Color is so important, yet so few place the emphasis it deserves on it, much in the same way that sound is often neglected or an afterthought in many productions. And it’s not that color grading or color correction are things that should be thought of as another line item on the clients bill, it should be thought of from the beginning, in pre-production and just be part of the overall production period. And I am firmly of the belief that everything needs some level of color enhancement or correction, whether it’s a $5000 corporate video or a $100,000 commercial or anything else above or below those price points. Whether dramatic or cinema verite, feature or documentary, color is critical to not only delivering a higher quality finish for our clients but also so color doesn’t detract from the imagery and doesn’t distract from the message.
This isn’t a tutorial for how to color correct, or how to create or apply a grade but rather a look (yeah I know) at another way to start creating your look for any project. Some people use software like Magic Bullet Looks to start to achieve a particular look and while Magic Bullet Looks (MB Looks) is a really powerful plugin and I’ve used it extensively over the years, not the least of which for the ease of adding things like a vignette and some diffusion or simply relighting a shot quickly, it isn’t nearly as capable as what can be accomplished inside a proper grading application. And honestly I don’t know what is going on under the hood in MB Looks however I think that to hit the ground running on a grade and be able to do the same process inside the likes of SpeedGrade, which now that it’s an Adobe application everyone who works in the Adobe ecosystem has access to this app, or DaVinci resolve or any other application that supports 3D LUTs you can get a look that is technically very precise and which really makes your footage sing without causing undue damage in the process, SpeedLooks is an excellent way to get the grade ball rolling.
Developed by my industry friends over at Look Labs; Full disclosure, I am contracted by Jump Studios the creators of LookLabs as a Studio Systems Administrator. I build out and maintain their post-production infrastructure and am also occasionally contracted to shoot and do some post production work as well. That being said, I am not being paid to endorse SpeedLooks, my opinion on this matter is strictly my own and I played no role in the development (other than keeping the machines running), it just so happens that how SpeedLooks works falls right in line with my personal views on how color grading should be done correctly (no pun intended).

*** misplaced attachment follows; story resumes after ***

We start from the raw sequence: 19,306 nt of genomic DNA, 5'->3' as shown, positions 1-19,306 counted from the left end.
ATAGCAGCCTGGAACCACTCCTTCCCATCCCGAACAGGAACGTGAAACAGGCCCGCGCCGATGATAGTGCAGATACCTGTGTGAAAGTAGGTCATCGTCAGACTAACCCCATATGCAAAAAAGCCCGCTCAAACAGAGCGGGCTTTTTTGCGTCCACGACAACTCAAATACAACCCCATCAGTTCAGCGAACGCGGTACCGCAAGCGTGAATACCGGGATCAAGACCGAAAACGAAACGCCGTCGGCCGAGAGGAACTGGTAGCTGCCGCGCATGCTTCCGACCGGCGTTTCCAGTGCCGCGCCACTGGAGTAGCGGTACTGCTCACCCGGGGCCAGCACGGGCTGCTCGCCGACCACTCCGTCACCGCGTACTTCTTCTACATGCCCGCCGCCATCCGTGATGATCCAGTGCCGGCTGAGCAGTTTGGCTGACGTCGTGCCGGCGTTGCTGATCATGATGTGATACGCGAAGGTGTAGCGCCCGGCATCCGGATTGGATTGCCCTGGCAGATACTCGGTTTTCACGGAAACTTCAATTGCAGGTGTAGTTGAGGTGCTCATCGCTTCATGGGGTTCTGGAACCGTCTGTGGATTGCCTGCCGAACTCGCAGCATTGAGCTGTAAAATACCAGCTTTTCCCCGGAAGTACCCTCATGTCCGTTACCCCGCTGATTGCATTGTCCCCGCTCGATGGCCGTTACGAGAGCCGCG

SpeedLooks Promo Video:
SpeedLooks does some interesting things; first of all I’m not a fan of curves because they are extremely destructive to images. Using curves is like using a sledge hammer to tack a poster to a wall, its way too easy to knock a hole in the wall when all you wanted to do was hang your Justin Bieber poster… and that’s not just my opinion, many of the world’s best and most highly regarded colorists are of the same opinion. My introduction to real color grading was with Digital Vision and their Nucoda Film Master, I was fortunate enough to be hired on to do color grading demonstrations on that system here in Canada and trained on the system in Los Angeles and London England. I worked at NAB and IBC with the company and must say that the most important thing I took away from the entire experience is that I was able to interact with some extraordinary color grading artists from around the world and learn from them as well. I won’t get into the details of those lessons in this post either but suffice it to say that not only did I learn a lot, I also learned that I have a lot to learn. If ever anyone has an opportunity to sit in with a high-level professional colorist, and I mean the real guys, loads of people myself included do color correction and image enhancement but we are not on the same level as truly professional full time colorists. Or attend a seminar by one of these guys… do it! Don’t even think about it, just do it.
The experience will be invaluable. And it was through my experiences that I came to the conclusion that curves really are a clunky tool, however easy to use.
There are much more graceful and elegant ways to color grade images, but they are harder to understand, usually require more specialized tools (though that is changing rapidly) and take a lot longer to the uninitiated. SpeedLooks achieves their looks without using curves adjustments at all, which means they get you closer to the image you want without potentially introducing unwanted artifacts or having the image fall apart entirely. This is particularly important when using highly compressed images that sometimes also have limited chroma information such as in a 4:2:0 sub-sampling implementation from cameras like the Canon 5D, C100, and Sony FS100 and FS700.(Click below for the rest of the post)